# say "val = \$val, \$i, \$j";
return 1 if \$val == \$in;
if (\$in > \$val) {
\$min = \$pivot + 1;
} else {
\$max = \$pivot;
}
}
return 0;
}
say "\$_ => ", bin_search \$_ for 0..54;
``````

This program displays the following output:

``````perl  ./search_item.pl
0 => 0
1 => 1
2 => 1
3 => 1
4 => 0
5 => 1
6 => 0
7 => 1
... lines omitted for brevity ...
45 => 1
46 => 0
47 => 1
48 => 1
49 => 1
50 => 0
51 => 0
52 => 0
53 => 0
54 => 0
``````

#### Using a Hash

As mentioned above, in the real life, I would transform the input data into a hash and simply perform hash lookup. In Raku, I had to use nested `for` loops to populate the hash because my attempts using chained `map`s did not work as expected. There is certainly a way to do it with chained `map`s, but it is not easy to find the right syntax. No such problem with Perl where my chained `map`s worked perfectly on my first attempt (see below). There has to be something for which Perl is better or (more convenient) than Raku.

``````use strict;
use warnings;
use feature "say";

my @matrix = ( [  1,  2,  3,  5,  7 ],
[  9, 11, 15, 19, 20 ],
[ 23, 24, 25, 29, 31 ],
[ 32, 33, 39, 40, 42 ],
[ 45, 47, 48, 49, 50 ]
);

my %hash = map { \$_ => 1 } map { @\$_ } @matrix;
say "\$_ => ", exists \$hash{\$_} ? 1 : 0 for 0..54;
``````

This displays the same output as before:

``````\$ perl search_item2.pl
0 => 0
1 => 1
2 => 1
3 => 1
4 => 0
... Lines omitted for brevity ...
45 => 1
46 => 0
47 => 1
48 => 1
49 => 1
50 => 1
51 => 0
52 => 0
53 => 0
54 => 0
``````

### Search Matrix in Other Languages

In Scala and Python, I’ll implement only the hash lookup strategy.

#### Search Matrix in Scala

In Scala, hashes are called “maps” but they behave essentuially the same way.

``````object SearchItem extends App {
val matrix = Array(
Array(1, 2, 3, 5, 7),
Array(9, 11, 15, 19, 20),
Array(23, 24, 25, 29, 31),
Array(32, 33, 39, 40, 42),
Array(45, 47, 48, 49, 50)
)

var hash = scala.collection.mutable.Map[Int, Int]()
for (row <- matrix) {
for (item <- row) {
hash(item) = 1
}
}

for (i <- 0 to 54) {
if (hash.contains(i)) {
println(s"\$i => 1")
} else {
println(s"\$i => 0")
}
}
}
``````

Output:

0 => 0 1 => 1 2 => 1 3 => 1 4 => 0 … Lines omitted for brevity … 46 => 0 47 => 1 48 => 1 49 => 1 50 => 1 51 => 0 52 => 0 53 => 0 54 => 0

#### Search Matrix in Python

In Python, hashes are called dictionaries, and can be used the same way.

``````matrix = ( [  1,  2,  3,  5,  7 ],
[  9, 11, 15, 19, 20 ],
[ 23, 24, 25, 29, 31 ],
[ 32, 33, 39, 40, 42 ],
[ 45, 47, 48, 49, 50 ]
);

hash = {}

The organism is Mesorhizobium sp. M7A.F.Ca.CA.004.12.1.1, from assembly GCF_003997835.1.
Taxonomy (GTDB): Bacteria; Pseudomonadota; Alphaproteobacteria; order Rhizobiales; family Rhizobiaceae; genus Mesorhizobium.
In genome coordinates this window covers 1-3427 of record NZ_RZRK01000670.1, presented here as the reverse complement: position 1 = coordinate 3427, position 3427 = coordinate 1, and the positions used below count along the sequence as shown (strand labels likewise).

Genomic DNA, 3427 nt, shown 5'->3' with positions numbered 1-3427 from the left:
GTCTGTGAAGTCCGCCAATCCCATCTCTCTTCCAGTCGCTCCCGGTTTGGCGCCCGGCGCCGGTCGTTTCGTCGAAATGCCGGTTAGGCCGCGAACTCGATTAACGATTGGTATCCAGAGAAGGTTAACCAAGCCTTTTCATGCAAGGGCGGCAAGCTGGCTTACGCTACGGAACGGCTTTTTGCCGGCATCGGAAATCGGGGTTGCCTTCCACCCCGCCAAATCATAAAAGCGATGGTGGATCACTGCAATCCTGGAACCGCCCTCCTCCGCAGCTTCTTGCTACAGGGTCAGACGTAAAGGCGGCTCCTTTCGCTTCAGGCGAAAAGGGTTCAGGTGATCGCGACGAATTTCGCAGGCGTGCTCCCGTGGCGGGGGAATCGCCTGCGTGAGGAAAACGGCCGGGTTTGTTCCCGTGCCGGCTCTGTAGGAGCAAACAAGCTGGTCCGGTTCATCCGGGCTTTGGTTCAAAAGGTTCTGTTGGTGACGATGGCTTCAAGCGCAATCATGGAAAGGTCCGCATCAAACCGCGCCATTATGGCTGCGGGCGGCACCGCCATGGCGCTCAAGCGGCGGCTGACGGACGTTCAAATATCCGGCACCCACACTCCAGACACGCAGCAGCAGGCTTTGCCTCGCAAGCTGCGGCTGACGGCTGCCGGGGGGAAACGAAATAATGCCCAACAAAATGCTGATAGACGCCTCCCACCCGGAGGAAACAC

for row in matrix:
for item in row:
hash[item] = 1

for i in range(55):
if i in hash:
print(i, " => 1")
else:
print(i, " => 0")
``````

Output:

``````\$ python3 ./search_item.py
0  => 0
1  => 1
2  => 1
3  => 1
4  => 0
5  => 1
... Lines omitted for brevity ...
45  => 1
46  => 0
47  => 1
48  => 1
49  => 1
50  => 1
51  => 0
52  => 0
53  => 0
54  => 0
``````

Given a word, you can sort its letters alphabetically (case insensitive). For example, “beekeeper” becomes “beeeeekpr” and “dictionary” becomes “acdiinorty”.

Write a script to find the longest English words that don’t change when their letters are sorted.

For this, I’ll use an English word list contributed to the public domain by Grady Ward as part of the Moby Lexicon project. It is a list of 113,809 crosswords, that is words that are considered valid in crossword puzzles and other word games. The list can be found on my github repository.

### Ordered Letters in Raku

We don’t really need to sort the letters: we only need to know whether they are already in the alphabetical order. In Raku, we can use the `[...]` reduce metaoperator together with the `le` less than or equal to operator on the letters of the word. Checking whether a list is sorted has a smaller computational complexity than sorting the list, so this should presumably be faster (although it is so fast with my 113-k word list that it doesn’t really matter).

``````use v6;

my @long-words;
my \$max-length = 0;

for './words.txt'.IO.lines -> \$word {
next unless [le] \$word.comb;
my \$length = \$word.chars;
if  \$length > \$max-length {
@long-words = \$word,;
\$max-length = \$length;
} elsif \$length == \$max-length {
push @long-words, \$word;
}
}
say @long-words.join(", ");
``````

This program finds two 7-letter words satisfying the task’s criteria and displays the following output:

``````\$ raku ./ordered-letters.raku
beefily, billowy
``````

I do not know what these two words mean, but they are in the input list and they satisfy the criteria.

### Ordered Letters in Perl

It is slightly less convenient in Perl than in Raku to check that the letters are already in the proper order, so I’ll simply sort the letters and compare the output with the input word.

``````use strict;
use warnings;
use feature "say";

my @long_words;
my \$max_length = 0;

my \$word_list = "./words.txt";
open my \$IN, "<", \$word_list or die "Cannot open \$word_list \$!";
while (my \$word = <\$IN>) {
chomp \$word;
next unless \$word eq join '', sort split //, \$word;
my \$length = length \$word;
if  (\$length > \$max_length) {
@long_words = (\$word);
\$max_length = \$length;
} elsif (\$length == \$max_length) {
push @long_words, \$word;
}
}
say "@long_words";
``````

This program produces the same two words:

``````\$ perl ordered-letters.pl
beefily billowy
``````

## Wrapping up

The next week Perl Weekly Challenge will start soon. If you want to participate in this challenge, please check https://perlweeklychallenge.org/ and make sure you answer the challenge before 23:59 BST (British summer time) on Sunday, May 16, 2021. And, please, also spread the word about the Perl Weekly Challenge if you can. I am the author of the "Think Perl 6" book (O'Reilly, 2017) and I blog about the Perl 5 and Raku programming languages.